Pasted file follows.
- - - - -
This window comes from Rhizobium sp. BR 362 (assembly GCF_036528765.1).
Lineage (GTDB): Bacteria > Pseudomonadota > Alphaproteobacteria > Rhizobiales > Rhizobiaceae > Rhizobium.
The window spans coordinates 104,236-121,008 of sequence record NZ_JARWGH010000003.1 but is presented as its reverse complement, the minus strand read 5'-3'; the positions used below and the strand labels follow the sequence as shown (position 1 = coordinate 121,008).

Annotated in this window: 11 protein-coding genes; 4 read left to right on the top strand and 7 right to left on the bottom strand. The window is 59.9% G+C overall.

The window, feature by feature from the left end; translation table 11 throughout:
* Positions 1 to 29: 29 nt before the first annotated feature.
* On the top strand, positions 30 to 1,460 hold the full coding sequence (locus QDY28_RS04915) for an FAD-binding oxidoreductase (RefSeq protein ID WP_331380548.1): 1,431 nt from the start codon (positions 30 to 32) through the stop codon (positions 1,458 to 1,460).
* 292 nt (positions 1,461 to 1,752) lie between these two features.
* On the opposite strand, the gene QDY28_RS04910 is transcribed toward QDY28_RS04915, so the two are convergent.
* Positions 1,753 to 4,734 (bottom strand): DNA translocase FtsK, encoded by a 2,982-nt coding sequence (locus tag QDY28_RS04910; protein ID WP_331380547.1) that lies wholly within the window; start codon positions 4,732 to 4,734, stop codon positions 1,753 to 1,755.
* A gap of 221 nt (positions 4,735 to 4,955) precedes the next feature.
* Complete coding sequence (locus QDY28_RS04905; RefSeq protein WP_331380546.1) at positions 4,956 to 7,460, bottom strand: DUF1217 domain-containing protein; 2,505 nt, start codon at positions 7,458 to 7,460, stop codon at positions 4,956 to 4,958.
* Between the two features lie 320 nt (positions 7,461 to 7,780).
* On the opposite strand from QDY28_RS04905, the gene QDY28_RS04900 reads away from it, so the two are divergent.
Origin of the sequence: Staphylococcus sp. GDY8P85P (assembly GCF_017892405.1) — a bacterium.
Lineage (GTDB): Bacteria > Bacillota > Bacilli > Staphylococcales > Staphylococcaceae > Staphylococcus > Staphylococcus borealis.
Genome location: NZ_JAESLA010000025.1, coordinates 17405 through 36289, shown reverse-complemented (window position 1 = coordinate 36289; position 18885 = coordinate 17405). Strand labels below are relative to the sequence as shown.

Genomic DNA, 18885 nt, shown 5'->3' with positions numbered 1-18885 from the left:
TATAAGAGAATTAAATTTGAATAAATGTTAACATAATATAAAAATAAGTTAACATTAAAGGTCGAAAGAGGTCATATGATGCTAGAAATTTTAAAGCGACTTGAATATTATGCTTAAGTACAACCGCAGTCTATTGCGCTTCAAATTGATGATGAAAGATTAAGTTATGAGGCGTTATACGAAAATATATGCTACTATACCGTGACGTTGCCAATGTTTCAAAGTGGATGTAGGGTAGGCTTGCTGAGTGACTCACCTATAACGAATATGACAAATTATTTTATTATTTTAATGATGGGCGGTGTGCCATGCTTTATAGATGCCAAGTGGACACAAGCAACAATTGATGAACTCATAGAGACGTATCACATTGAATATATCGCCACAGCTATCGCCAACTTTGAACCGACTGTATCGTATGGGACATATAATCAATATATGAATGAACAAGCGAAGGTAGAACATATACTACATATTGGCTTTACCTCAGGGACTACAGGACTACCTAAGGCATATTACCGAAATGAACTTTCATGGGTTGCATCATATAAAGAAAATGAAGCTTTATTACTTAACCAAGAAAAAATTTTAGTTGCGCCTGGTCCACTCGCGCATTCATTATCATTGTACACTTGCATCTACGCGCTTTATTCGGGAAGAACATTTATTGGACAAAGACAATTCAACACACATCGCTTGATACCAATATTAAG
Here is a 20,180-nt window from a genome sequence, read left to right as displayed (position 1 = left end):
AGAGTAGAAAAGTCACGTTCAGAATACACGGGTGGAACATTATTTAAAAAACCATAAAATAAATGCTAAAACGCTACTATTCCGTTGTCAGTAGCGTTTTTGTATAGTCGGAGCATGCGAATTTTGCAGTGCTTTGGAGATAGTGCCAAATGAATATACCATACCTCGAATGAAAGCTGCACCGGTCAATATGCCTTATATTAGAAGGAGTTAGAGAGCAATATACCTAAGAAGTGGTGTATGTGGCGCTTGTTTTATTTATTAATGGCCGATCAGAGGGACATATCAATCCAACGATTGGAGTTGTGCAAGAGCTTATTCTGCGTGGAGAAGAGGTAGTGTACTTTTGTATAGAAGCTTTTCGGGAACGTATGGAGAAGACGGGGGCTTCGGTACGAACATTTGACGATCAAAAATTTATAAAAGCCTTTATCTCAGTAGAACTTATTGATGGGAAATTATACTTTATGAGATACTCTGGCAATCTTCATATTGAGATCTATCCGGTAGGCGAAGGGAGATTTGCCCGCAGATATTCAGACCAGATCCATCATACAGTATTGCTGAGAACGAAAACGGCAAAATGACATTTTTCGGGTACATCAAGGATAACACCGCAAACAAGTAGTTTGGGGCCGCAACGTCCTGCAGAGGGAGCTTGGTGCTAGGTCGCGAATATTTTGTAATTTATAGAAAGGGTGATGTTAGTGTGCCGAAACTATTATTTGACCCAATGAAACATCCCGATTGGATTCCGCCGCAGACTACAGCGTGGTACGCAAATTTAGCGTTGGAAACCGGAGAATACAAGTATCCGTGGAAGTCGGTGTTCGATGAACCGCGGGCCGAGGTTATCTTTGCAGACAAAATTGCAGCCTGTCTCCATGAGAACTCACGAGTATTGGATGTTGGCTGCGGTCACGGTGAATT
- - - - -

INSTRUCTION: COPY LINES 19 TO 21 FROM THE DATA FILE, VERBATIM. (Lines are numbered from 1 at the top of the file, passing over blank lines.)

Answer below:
TATAAGAGAATTAAATTTGAATAAATGTTAACATAATATAAAAATAAGTTAACATTAAAGGTCGAAAGAGGTCATATGATGCTAGAAATTTTAAAGCGACTTGAATATTATGCTTAAGTACAACCGCAGTCTATTGCGCTTCAAATTGATGATGAAAGATTAAGTTATGAGGCGTTATACGAAAATATATGCTACTATACCGTGACGTTGCCAATGTTTCAAAGTGGATGTAGGGTAGGCTTGCTGAGTGACTCACCTATAACGAATATGACAAATTATTTTATTATTTTAATGATGGGCGGTGTGCCATGCTTTATAGATGCCAAGTGGACACAAGCAACAATTGATGAACTCATAGAGACGTATCACATTGAATATATCGCCACAGCTATCGCCAACTTTGAACCGACTGTATCGTATGGGACATATAATCAATATATGAATGAACAAGCGAAGGTAGAACATATACTACATATTGGCTTTACCTCAGGGACTACAGGACTACCTAAGGCATATTACCGAAATGAACTTTCATGGGTTGCATCATATAAAGAAAATGAAGCTTTATTACTTAACCAAGAAAAAATTTTAGTTGCGCCTGGTCCACTCGCGCATTCATTATCATTGTACACTTGCATCTACGCGCTTTATTCGGGAAGAACATTTATTGGACAAAGACAATTCAACACACATCGCTTGATACCAATATTAAG
Here is a 20,180-nt window from a genome sequence, read left to right as displayed (position 1 = left end):
AGAGTAGAAAAGTCACGTTCAGAATACACGGGTGGAACATTATTTAAAAAACCATAAAATAAATGCTAAAACGCTACTATTCCGTTGTCAGTAGCGTTTTTGTATAGTCGGAGCATGCGAATTTTGCAGTGCTTTGGAGATAGTGCCAAATGAATATACCATACCTCGAATGAAAGCTGCACCGGTCAATATGCCTTATATTAGAAGGAGTTAGAGAGCAATATACCTAAGAAGTGGTGTATGTGGCGCTTGTTTTATTTATTAATGGCCGATCAGAGGGACATATCAATCCAACGATTGGAGTTGTGCAAGAGCTTATTCTGCGTGGAGAAGAGGTAGTGTACTTTTGTATAGAAGCTTTTCGGGAACGTATGGAGAAGACGGGGGCTTCGGTACGAACATTTGACGATCAAAAATTTATAAAAGCCTTTATCTCAGTAGAACTTATTGATGGGAAATTATACTTTATGAGATACTCTGGCAATCTTCATATTGAGATCTATCCGGTAGGCGAAGGGAGATTTGCCCGCAGATATTCAGACCAGATCCATCATACAGTATTGCTGAGAACGAAAACGGCAAAATGACATTTTTCGGGTACATCAAGGATAACACCGCAAACAAGTAGTTTGGGGCCGCAACGTCCTGCAGAGGGAGCTTGGTGCTAGGTCGCGAATATTTTGTAATTTATAGAAAGGGTGATGTTAGTGTGCCGAAACTATTATTTGACCCAATGAAACATCCCGATTGGATTCCGCCGCAGACTACAGCGTGGTACGCAAATTTAGCGTTGGAAACCGGAGAATACAAGTATCCGTGGAAGTCGGTGTTCGATGAACCGCGGGCCGAGGTTATCTTTGCAGACAAAATTGCAGCCTGTCTCCATGAGAACTCACGAGTATTGGATGTTGGCTGCGGTCACGGTGAATT